Solving auto-tab bugs with focus commands and valid input types
Whether it’s a web or native user interface, automatic tabbing has been the best invention since cooked food. Users can fill out an online form on desktop or phone, with the form guiding them conveniently through by automatically advancing to the next field. What happens if you don’t have focus functionality in place for auto-tabbing? What impact does do incorrect input field types have on the user experience?
This post is part of a series on the test IO blog about real bugs that our testers have found during test cycles. In each post, we explore the details of the issue, explain its impact, and discuss what software teams can do to avoid similar problems.
Auto tabbing is when a form automatically jumps from one field to the next when the user hits the maximum number of characters, hits tab, or enter. The user should not have to perform any action other than filling out the input form properly and meeting the requirements for that input field. Input types are the values you set up for your fields. For example, if a user is entering a U.S. phone number you’ll implement it as a numeric field with 10 digits. If the user is entering a name, that should be created as as a text field. In both cases you can also add a character limit.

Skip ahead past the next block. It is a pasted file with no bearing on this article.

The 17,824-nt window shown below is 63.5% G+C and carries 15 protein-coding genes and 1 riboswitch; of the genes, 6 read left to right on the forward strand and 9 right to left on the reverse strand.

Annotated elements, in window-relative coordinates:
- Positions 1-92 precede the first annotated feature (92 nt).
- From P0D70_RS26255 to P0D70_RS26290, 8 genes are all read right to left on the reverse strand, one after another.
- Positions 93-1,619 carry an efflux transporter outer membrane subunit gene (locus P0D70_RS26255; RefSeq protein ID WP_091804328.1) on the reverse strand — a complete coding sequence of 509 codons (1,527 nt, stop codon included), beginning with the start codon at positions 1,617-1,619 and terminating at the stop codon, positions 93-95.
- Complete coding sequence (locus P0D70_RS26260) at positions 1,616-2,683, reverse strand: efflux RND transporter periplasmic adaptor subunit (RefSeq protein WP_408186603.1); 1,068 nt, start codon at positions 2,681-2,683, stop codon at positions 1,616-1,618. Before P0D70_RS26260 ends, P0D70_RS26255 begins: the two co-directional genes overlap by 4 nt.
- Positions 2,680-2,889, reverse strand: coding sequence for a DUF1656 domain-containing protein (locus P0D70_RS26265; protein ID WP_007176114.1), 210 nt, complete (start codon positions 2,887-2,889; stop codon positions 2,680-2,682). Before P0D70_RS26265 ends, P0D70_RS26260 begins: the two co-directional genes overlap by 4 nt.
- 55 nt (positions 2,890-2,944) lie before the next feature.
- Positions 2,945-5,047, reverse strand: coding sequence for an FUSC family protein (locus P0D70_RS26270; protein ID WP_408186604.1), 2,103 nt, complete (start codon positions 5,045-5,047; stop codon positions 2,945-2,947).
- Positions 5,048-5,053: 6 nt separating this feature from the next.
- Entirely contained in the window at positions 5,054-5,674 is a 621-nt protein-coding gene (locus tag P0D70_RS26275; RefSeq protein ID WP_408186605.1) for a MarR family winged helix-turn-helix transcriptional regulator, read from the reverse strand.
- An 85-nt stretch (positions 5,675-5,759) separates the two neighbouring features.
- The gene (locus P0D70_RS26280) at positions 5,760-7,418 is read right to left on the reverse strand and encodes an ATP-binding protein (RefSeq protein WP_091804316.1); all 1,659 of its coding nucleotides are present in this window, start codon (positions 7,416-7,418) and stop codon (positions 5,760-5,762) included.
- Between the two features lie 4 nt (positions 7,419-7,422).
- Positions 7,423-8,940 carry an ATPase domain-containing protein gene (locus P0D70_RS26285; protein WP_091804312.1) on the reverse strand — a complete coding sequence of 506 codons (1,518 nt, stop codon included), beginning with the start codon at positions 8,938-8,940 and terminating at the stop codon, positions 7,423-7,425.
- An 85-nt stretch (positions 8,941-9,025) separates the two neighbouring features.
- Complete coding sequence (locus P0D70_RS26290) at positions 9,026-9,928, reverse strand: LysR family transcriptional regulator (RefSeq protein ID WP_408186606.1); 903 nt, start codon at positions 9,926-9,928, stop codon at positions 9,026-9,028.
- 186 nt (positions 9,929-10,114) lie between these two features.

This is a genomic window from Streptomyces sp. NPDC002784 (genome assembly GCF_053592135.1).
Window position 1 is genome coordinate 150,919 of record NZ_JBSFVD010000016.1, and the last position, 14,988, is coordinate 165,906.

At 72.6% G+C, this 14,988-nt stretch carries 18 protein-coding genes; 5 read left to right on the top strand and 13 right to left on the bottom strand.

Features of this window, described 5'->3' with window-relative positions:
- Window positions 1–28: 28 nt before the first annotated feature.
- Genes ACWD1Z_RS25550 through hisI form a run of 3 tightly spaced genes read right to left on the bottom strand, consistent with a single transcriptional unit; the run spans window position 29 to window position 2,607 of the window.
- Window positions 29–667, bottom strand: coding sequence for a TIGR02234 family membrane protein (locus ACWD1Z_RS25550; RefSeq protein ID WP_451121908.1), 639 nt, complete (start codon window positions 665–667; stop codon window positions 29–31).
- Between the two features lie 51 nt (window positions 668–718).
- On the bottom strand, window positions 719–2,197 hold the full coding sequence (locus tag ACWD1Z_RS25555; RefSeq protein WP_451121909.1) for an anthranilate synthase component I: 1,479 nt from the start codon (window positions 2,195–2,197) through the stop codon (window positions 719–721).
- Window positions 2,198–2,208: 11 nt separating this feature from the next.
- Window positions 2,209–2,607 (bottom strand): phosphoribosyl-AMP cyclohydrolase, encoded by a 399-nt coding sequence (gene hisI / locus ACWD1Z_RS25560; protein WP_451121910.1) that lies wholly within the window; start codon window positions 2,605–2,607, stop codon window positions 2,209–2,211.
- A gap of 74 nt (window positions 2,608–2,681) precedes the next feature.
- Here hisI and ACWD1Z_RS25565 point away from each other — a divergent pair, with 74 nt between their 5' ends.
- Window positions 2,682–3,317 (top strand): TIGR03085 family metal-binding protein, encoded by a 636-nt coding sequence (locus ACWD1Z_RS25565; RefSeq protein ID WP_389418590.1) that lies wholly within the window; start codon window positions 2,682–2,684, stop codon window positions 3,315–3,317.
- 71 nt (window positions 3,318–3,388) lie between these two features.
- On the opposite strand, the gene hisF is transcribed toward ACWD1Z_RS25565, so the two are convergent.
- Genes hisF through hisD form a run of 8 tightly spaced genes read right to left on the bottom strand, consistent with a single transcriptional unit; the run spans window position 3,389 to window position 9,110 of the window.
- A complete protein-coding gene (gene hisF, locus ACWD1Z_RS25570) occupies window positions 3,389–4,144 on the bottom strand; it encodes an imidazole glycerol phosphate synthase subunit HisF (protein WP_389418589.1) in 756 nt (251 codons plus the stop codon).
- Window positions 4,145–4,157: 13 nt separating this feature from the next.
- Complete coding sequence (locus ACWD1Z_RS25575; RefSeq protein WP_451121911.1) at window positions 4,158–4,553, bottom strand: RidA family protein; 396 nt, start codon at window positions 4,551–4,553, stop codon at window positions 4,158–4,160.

For our bug of the week, we’re taking a look at a bug that prevents users from completing the sign up process.
While performing functional testing on a fitness website, one of our testers found a bug in the process of filling out an online form. First, the tester navigated to the sign-up form on the site. Then, they started to fill out the fields in form. The tester filled out their name on a screen but once they were finished typing in the field, the form did not auto tab, display the next field, or proceed to the next screen.
The bug was initially discovered on Windows 7 on the Chrome browser. However, it ended up being reproducible on multiple platforms.
This bug highlights the importance of properly implementing tabbing functionality in your user interface. Whether you are developing for web or mobile you must ensure that you have input types and focus methods in place. In this native form UX and web form UX article, React Native Cafe addresses the difference in behavior between native and web forms. They also discuss the importance of implementing the keyboard TextInput and triggering focus on submit. In this auto-tab html inputs article Blue Key Interactive addresses the importance of setting the correct character limits for your field.
In this case, the input field may have not auto-tabbed because the focus commands were not in place. It could be the case that the input field was looking for the user to enter additional characters. Even if the focus command were in place, the character limit condition would need to be fulfilled as well. No matter what platform you are developing on, tab focus and the correct input type set up are vital to your form’s user experience